Sun | May 26, 2019

Forrest fire - PSOJ turns up heat on Spectrum chair, demands sweeping audits

Published:Saturday | July 28, 2018 | 12:00 AMEdmond Campbell/Senior Staff Reporter
Trevor Forrest

President of the Private Sector Organisation (PSOJ) of Jamaica Howard Mitchell has called for an audit of the "general conduct" on state boards of Chairman of the Spectrum Management Authority (SMA) Trevor Forrest. This follows the revelation that Forrest attempted to insert an applicant on a shortlist of persons to be interviewed for a senior post despite resistance from the then managing director, Dr David McBean.

"Forrest should be sanctioned in some way," the PSOJ head declared. The SMA chairman is appointed to multiple public sector boards.

In a Gleaner interview, Mitchell said that the PSOJ has thrown its full support behind the stance taken by McBean as an example of good governance. Mitchell said that the exchange between Forrest and McBean was a clear example of where an appointed board member attempted to overstep the limits of his jurisdiction.




Forrest, between August and September 2016, pressed McBean to include Carolyn Warren belatedly on a shortlist of persons to be interviewed for the position of manager - administration in 2016.

The chairman had said to the managing director, "Please see that this resume is added to your shortlisted candidates for interview and consideration. If there are any questions, let me know." However, McBean stated that the addition of a candidate at that stage would have been highly irregular and would leave the SMA open to an HR audit.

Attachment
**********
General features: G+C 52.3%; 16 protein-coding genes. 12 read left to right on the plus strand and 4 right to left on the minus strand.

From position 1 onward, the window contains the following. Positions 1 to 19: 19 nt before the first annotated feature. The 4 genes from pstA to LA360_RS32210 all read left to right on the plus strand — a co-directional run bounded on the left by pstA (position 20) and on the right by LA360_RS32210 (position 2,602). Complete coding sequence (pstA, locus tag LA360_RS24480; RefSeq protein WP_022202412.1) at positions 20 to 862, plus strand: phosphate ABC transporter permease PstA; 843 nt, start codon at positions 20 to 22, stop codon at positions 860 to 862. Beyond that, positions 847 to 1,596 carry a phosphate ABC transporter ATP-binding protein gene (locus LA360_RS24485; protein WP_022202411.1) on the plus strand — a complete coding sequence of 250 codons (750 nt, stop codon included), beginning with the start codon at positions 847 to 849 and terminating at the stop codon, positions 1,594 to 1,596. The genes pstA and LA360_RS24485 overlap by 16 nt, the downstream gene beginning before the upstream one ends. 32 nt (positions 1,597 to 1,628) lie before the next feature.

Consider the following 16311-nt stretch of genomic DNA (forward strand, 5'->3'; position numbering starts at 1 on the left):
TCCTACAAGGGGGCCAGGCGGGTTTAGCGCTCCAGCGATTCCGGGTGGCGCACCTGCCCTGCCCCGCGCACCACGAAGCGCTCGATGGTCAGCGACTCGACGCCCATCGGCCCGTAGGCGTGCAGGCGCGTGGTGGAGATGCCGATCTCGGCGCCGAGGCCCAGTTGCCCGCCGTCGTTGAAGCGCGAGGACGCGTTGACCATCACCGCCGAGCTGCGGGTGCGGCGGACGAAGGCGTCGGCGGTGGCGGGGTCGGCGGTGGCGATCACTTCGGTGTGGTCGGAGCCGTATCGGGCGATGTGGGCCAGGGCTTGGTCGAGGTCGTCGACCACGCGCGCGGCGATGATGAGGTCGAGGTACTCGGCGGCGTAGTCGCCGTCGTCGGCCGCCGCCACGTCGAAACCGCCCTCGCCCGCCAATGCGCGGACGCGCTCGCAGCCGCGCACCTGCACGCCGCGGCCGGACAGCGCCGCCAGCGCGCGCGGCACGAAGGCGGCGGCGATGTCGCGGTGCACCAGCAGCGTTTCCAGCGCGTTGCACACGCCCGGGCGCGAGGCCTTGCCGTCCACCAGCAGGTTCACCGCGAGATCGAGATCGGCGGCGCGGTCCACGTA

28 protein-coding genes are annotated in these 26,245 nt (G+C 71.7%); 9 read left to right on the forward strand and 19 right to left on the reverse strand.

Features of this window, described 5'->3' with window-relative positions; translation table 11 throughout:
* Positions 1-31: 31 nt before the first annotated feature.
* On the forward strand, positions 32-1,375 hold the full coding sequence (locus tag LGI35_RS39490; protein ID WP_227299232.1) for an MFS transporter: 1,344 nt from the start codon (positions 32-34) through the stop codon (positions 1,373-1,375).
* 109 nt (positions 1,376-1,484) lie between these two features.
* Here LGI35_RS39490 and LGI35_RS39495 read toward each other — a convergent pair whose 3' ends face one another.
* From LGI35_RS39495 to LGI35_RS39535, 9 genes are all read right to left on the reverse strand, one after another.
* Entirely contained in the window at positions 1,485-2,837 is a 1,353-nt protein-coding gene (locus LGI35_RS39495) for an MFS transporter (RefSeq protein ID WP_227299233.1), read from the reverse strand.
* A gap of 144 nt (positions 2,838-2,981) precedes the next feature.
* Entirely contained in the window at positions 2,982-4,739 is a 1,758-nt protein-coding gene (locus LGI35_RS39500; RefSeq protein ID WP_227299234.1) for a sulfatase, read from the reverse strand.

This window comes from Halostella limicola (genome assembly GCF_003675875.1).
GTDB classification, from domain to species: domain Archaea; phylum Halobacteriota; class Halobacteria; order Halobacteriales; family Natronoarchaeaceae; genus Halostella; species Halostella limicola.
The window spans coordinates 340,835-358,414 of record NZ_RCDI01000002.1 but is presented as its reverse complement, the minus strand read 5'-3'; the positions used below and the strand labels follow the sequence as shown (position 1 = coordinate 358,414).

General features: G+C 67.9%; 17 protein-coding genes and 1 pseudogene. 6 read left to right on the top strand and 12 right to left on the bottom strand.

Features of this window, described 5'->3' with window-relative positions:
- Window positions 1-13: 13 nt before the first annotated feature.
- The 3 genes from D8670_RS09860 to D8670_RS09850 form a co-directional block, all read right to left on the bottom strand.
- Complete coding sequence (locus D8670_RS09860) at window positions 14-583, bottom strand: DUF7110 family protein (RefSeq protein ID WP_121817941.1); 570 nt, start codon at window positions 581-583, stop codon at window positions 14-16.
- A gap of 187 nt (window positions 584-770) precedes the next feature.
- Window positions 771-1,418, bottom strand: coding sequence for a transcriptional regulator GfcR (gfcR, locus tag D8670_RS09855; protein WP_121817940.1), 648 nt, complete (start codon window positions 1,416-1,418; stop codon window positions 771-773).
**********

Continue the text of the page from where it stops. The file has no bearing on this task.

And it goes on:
"At the very least, the matter should have received attention from the entire board," said Mitchell. Further, he said that if a policy was in place, there would have to be good and sufficient reason for the policy to be varied.

"In this case, I cannot see any reason why the policy should be varied," Mitchell reasoned, noting that the applicant (Warren) did not have any special qualifications or unique and highly technical skills that would be needed for the job. "And certainly, you have an obligation to the other people who had been interviewed, shortlisted, and have legitimate hopes and aspirations for the job."

He said that the actions of McBean were welcome proof that the system that should work still works. Mitchell congratulated McBean for his understanding of the importance of good governance and consistent policy.

Attempts to reach Forrest yesterday for comment were unsuccessful.